Getting into tmux
Now I’ve finally got into tmux it’s painfully obvious I spent far too long ignoring the benefits of using a terminal multiplexer. Perhaps like many others I thought I’d be just fine muddling along with a few tabs open in my Terminal.app, periodically getting confused about what was going on in each one, ending up with way too many tabs open, or doing the regular dance of realising that my SSH connections hung after I changed Internet connections, and that the easiest way of reconnecting is to just close the zombie tabs, open some new ones and reconnect. Besides which, those tmux keyboard shortcuts looked a little arcane, and my head was still spinning from arcane shortcuts after learning Vim.
It always seemed like tmux would have to come later, and now later’s arrived I can say that picking it up really didn’t take long, and the benefits are so marked I’m a little unhappy I didn’t do this much earlier!
One tab per machine
People seem to use tmux in a variety of ways, including some crazy stuff with nested tmux sessions that looks interesting but is probably a little over the top for my needs. I’ve found that a nice workflow is to simply use one Terminal tab per machine, each of which is a tmux session on that machine. My local machine gets the first tab, the SHOWstudio dev server will get the second, the production server the third, etc. Perhaps I might also have a tab open for a virtual machine, such as a Vagrant instance running on my Mac.
Within each tab’s tmux session, I can then open as many windows and panes as I need. At any given time I might be
cdd into a few different plugins, maybe running
rsync in some other windows. Unlike before there really isn’t such thing as “too many tabs” – the number of tabs is limited by the number of machines I’m working with, and within each of those tabs I can run lots of windows simultaneously without it feeling too much, thanks to tmux’s nice layout, sensible window-switching shortcuts and window searching function.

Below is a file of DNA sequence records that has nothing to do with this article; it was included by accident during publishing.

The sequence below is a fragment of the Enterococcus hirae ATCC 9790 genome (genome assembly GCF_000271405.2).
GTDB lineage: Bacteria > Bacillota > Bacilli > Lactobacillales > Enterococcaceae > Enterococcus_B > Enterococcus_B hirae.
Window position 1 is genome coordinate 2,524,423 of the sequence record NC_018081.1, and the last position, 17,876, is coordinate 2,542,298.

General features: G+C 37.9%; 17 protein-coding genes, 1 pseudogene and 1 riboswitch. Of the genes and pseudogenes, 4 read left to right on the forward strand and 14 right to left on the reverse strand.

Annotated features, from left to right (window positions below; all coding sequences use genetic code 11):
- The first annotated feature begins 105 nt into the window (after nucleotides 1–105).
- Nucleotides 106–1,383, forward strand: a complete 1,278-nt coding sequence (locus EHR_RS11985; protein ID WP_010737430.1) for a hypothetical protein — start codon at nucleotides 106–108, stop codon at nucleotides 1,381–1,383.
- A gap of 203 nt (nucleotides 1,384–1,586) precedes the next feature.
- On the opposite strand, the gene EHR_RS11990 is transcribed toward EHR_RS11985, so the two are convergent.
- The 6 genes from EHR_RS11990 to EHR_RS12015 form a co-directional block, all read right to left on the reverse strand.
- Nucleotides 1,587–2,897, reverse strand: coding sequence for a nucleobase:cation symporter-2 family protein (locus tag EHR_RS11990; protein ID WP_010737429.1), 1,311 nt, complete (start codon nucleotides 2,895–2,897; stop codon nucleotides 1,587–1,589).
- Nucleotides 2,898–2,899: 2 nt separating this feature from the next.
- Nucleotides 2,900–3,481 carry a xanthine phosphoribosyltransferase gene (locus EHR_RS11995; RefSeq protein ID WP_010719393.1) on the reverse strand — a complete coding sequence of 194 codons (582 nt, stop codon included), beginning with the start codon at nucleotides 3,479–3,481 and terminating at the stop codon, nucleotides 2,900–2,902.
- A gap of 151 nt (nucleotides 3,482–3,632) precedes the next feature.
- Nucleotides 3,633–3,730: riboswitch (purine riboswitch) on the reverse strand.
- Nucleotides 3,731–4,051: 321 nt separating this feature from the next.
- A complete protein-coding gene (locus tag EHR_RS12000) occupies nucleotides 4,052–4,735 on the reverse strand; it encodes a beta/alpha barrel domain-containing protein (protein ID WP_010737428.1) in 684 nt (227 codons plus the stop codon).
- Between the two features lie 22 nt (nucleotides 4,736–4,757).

Bullet-proof SSH sessions
One of the big reasons to pick up a terminal multiplexer like tmux was that it promised the ability to resume an SSH session. Let’s say you SSH into a remote machine in the regular way, start running a command and then your connection dies. Chances are you’ll be deposited back onto your local machine’s command prompt with a message like “Write failed: broken pipe”, and you’ll have to type something like
ssh user@server to get connected again. At which point you’ll probably see that you’ve lost the state of what you were working on: the output of your previous command will no longer be shown, you’ll have to
cd back to where you were, and the command you were running has probably stopped.
If you’d had the foresight to run it under the
nohup command, at least the command you were running wouldn’t have stopped. But you’d still lose your previous commands and your working directory.
If you’d had the foresight to run tmux on the other hand, everything would be exactly as you left it. You’d just SSH back into the server, type
tmux a to reconnect to your session, and see everything exactly as it was before.
This is only half the story though, because if your connection dies you’re still going to have to run the SSH command again to get back into the server. Not the end of the world, but it would be nice if your terminal could detect when the connection has died and do this for you automatically. That’s possible by installing
autossh and using it instead of the ssh command.
autossh will simply take your arguments and pass them through to
You can combine this with tmux to create the ultimate bullet-proof SSH session that never loses its state, and automatically reconnects itself whenever the connection dies:
autossh -t user@server 'tmux attach || tmux new'
I’ve got the above command set up as a function in my
.zshrc file so that the above is available under a
t command. Declare your host config in your
~/.ssh/config file and you can connect with a minimum of typing. For example:
# Connect to the computer in the flat, which is declared as `f` in ~/.ssh/config t f
The final element of making this setup painless is the ability to share my tmux configuration across all of the machines I control. I try and keep the configuration as simple as possible and it’s only a few lines; this way I wouldn’t feel too out of kilter when using a machine where I can’t adjust the tmux configuration to my liking. Even so, there are a couple of settings like
set-title on that really make a difference, from which I really benefit having on all my machines. These are easily spread around using a Git repository.
Getting the configuration onto a new machine is then just a matter of cloning the repository and then symlinking the
.tmux.conf file into place:
git clone firstname.lastname@example.org:tmux ~/.tmux && ln -s ~/.tmux/.tmux.conf ~/.tmux.conf